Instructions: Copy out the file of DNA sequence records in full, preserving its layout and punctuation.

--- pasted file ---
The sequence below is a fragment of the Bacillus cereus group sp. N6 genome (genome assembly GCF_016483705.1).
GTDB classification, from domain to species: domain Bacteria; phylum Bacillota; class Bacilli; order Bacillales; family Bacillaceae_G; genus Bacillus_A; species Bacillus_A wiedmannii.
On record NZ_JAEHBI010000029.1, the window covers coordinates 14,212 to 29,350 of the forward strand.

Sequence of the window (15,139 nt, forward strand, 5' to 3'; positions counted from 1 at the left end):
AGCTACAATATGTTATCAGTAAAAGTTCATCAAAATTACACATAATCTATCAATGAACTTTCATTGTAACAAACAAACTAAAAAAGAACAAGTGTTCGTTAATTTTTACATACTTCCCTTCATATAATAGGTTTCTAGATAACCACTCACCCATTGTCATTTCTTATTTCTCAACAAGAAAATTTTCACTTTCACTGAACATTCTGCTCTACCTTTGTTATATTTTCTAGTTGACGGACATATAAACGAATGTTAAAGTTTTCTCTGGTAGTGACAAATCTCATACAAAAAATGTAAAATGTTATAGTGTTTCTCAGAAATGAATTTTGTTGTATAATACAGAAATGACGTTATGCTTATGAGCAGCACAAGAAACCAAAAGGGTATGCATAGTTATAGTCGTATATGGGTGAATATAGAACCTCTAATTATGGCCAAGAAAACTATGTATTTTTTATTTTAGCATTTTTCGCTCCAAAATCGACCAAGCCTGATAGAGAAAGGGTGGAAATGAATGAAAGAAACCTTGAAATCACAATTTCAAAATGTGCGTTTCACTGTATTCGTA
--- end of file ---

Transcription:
The sequence below is a fragment of the Bacillus cereus group sp. N6 genome (genome assembly GCF_016483705.1).
GTDB classification, from domain to species: domain Bacteria; phylum Bacillota; class Bacilli; order Bacillales; family Bacillaceae_G; genus Bacillus_A; species Bacillus_A wiedmannii.
On record NZ_JAEHBI010000029.1, the window covers coordinates 14,212 to 29,350 of the forward strand.

Sequence of the window (15,139 nt, forward strand, 5' to 3'; positions counted from 1 at the left end):
AGCTACAATATGTTATCAGTAAAAGTTCATCAAAATTACACATAATCTATCAATGAACTTTCATTGTAACAAACAAACTAAAAAAGAACAAGTGTTCGTTAATTTTTACATACTTCCCTTCATATAATAGGTTTCTAGATAACCACTCACCCATTGTCATTTCTTATTTCTCAACAAGAAAATTTTCACTTTCACTGAACATTCTGCTCTACCTTTGTTATATTTTCTAGTTGACGGACATATAAACGAATGTTAAAGTTTTCTCTGGTAGTGACAAATCTCATACAAAAAATGTAAAATGTTATAGTGTTTCTCAGAAATGAATTTTGTTGTATAATACAGAAATGACGTTATGCTTATGAGCAGCACAAGAAACCAAAAGGGTATGCATAGTTATAGTCGTATATGGGTGAATATAGAACCTCTAATTATGGCCAAGAAAACTATGTATTTTTTATTTTAGCATTTTTCGCTCCAAAATCGACCAAGCCTGATAGAGAAAGGGTGGAAATGAATGAAAGAAACCTTGAAATCACAATTTCAAAATGTGCGTTTCACTGTATTCGTA